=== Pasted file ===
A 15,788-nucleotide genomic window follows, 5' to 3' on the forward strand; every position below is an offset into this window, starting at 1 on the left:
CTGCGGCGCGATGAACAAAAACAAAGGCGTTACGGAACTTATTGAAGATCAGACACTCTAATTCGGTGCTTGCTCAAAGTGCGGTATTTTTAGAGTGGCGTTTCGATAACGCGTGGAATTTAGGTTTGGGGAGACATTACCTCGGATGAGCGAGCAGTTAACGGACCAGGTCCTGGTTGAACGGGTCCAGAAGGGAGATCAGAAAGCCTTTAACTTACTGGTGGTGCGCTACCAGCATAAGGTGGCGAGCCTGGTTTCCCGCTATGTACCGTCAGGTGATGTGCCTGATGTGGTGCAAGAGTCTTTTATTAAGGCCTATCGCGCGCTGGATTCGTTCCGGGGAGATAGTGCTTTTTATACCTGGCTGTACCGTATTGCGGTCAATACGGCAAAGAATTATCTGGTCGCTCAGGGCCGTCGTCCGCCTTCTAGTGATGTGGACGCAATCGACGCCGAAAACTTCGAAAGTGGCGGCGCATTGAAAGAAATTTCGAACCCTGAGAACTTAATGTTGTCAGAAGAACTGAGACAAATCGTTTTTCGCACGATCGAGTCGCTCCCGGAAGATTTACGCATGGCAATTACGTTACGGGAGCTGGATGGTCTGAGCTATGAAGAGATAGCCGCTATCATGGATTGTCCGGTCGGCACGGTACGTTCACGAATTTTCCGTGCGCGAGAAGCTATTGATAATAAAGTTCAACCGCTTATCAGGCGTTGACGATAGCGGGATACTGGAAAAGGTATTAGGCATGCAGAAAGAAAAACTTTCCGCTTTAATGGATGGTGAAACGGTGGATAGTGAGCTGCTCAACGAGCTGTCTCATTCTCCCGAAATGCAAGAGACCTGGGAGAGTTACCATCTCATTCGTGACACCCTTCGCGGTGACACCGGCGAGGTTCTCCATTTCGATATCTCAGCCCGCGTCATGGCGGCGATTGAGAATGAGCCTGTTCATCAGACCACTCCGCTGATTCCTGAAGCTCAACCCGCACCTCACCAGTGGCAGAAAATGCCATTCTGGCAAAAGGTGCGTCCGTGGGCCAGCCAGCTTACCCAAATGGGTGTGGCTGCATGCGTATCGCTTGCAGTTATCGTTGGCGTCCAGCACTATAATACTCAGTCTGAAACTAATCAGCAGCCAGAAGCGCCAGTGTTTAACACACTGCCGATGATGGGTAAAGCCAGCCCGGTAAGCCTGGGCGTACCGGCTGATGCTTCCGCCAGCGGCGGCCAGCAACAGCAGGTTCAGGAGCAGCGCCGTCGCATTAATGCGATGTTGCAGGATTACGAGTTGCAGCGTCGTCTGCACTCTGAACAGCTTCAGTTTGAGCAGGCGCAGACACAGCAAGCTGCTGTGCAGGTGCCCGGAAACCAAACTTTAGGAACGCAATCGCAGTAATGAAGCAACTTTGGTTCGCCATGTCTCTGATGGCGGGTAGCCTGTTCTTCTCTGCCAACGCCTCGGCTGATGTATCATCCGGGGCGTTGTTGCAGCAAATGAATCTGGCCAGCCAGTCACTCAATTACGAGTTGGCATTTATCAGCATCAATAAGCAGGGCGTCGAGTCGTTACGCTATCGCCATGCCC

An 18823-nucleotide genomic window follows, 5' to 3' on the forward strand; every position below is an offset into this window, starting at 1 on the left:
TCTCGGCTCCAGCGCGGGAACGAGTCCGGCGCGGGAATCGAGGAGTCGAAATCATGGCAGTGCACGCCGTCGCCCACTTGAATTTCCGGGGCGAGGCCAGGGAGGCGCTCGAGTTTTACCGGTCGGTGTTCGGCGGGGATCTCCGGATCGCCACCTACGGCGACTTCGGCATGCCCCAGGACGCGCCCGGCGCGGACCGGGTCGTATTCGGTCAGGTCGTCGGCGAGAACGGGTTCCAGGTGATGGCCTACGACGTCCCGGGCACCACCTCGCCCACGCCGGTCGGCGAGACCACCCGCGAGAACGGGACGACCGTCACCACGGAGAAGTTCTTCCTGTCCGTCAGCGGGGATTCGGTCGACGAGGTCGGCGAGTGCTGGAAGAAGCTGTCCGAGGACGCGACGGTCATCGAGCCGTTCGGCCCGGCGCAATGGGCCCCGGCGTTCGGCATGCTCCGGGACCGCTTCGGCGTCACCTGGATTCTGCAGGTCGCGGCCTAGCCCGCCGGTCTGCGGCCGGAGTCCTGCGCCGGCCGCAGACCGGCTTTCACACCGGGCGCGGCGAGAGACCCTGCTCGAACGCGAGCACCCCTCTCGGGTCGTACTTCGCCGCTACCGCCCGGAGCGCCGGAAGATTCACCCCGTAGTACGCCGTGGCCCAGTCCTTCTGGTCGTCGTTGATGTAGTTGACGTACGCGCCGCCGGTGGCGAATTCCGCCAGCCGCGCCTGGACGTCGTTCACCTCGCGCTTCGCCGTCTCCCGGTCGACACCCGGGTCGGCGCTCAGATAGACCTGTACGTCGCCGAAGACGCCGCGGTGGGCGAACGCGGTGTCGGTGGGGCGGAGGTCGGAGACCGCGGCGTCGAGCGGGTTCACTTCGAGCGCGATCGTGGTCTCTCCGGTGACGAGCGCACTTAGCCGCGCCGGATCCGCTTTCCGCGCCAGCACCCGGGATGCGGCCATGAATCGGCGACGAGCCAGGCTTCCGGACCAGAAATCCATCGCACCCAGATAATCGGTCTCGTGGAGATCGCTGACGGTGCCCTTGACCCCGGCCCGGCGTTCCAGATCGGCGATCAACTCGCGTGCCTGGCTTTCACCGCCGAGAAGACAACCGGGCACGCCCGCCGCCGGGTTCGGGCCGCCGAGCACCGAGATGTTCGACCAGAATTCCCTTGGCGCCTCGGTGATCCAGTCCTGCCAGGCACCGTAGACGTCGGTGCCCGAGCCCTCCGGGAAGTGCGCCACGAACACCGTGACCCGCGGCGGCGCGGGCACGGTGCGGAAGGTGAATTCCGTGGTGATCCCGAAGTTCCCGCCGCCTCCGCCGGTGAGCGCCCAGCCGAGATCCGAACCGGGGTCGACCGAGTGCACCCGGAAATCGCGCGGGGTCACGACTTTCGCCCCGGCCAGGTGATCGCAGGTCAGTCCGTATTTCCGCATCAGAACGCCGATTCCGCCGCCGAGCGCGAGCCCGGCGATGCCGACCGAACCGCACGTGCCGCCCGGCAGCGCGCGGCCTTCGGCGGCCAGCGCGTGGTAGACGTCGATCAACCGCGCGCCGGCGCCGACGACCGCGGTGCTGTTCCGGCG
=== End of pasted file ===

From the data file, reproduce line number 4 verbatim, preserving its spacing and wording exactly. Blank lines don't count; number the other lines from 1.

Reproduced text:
TCTCGGCTCCAGCGCGGGAACGAGTCCGGCGCGGGAATCGAGGAGTCGAAATCATGGCAGTGCACGCCGTCGCCCACTTGAATTTCCGGGGCGAGGCCAGGGAGGCGCTCGAGTTTTACCGGTCGGTGTTCGGCGGGGATCTCCGGATCGCCACCTACGGCGACTTCGGCATGCCCCAGGACGCGCCCGGCGCGGACCGGGTCGTATTCGGTCAGGTCGTCGGCGAGAACGGGTTCCAGGTGATGGCCTACGACGTCCCGGGCACCACCTCGCCCACGCCGGTCGGCGAGACCACCCGCGAGAACGGGACGACCGTCACCACGGAGAAGTTCTTCCTGTCCGTCAGCGGGGATTCGGTCGACGAGGTCGGCGAGTGCTGGAAGAAGCTGTCCGAGGACGCGACGGTCATCGAGCCGTTCGGCCCGGCGCAATGGGCCCCGGCGTTCGGCATGCTCCGGGACCGCTTCGGCGTCACCTGGATTCTGCAGGTCGCGGCCTAGCCCGCCGGTCTGCGGCCGGAGTCCTGCGCCGGCCGCAGACCGGCTTTCACACCGGGCGCGGCGAGAGACCCTGCTCGAACGCGAGCACCCCTCTCGGGTCGTACTTCGCCGCTACCGCCCGGAGCGCCGGAAGATTCACCCCGTAGTACGCCGTGGCCCAGTCCTTCTGGTCGTCGTTGATGTAGTTGACGTACGCGCCGCCGGTGGCGAATTCCGCCAGCCGCGCCTGGACGTCGTTCACCTCGCGCTTCGCCGTCTCCCGGTCGACACCCGGGTCGGCGCTCAGATAGACCTGTACGTCGCCGAAGACGCCGCGGTGGGCGAACGCGGTGTCGGTGGGGCGGAGGTCGGAGACCGCGGCGTCGAGCGGGTTCACTTCGAGCGCGATCGTGGTCTCTCCGGTGACGAGCGCACTTAGCCGCGCCGGATCCGCTTTCCGCGCCAGCACCCGGGATGCGGCCATGAATCGGCGACGAGCCAGGCTTCCGGACCAGAAATCCATCGCACCCAGATAATCGGTCTCGTGGAGATCGCTGACGGTGCCCTTGACCCCGGCCCGGCGTTCCAGATCGGCGATCAACTCGCGTGCCTGGCTTTCACCGCCGAGAAGACAACCGGGCACGCCCGCCGCCGGGTTCGGGCCGCCGAGCACCGAGATGTTCGACCAGAATTCCCTTGGCGCCTCGGTGATCCAGTCCTGCCAGGCACCGTAGACGTCGGTGCCCGAGCCCTCCGGGAAGTGCGCCACGAACACCGTGACCCGCGGCGGCGCGGGCACGGTGCGGAAGGTGAATTCCGTGGTGATCCCGAAGTTCCCGCCGCCTCCGCCGGTGAGCGCCCAGCCGAGATCCGAACCGGGGTCGACCGAGTGCACCCGGAAATCGCGCGGGGTCACGACTTTCGCCCCGGCCAGGTGATCGCAGGTCAGTCCGTATTTCCGCATCAGAACGCCGATTCCGCCGCCGAGCGCGAGCCCGGCGATGCCGACCGAACCGCACGTGCCGCCCGGCAGCGCGCGGCCTTCGGCGGCCAGCGCGTGGTAGACGTCGATCAACCGCGCGCCGGCGCCGACGACCGCGGTGCTGTTCCGGCG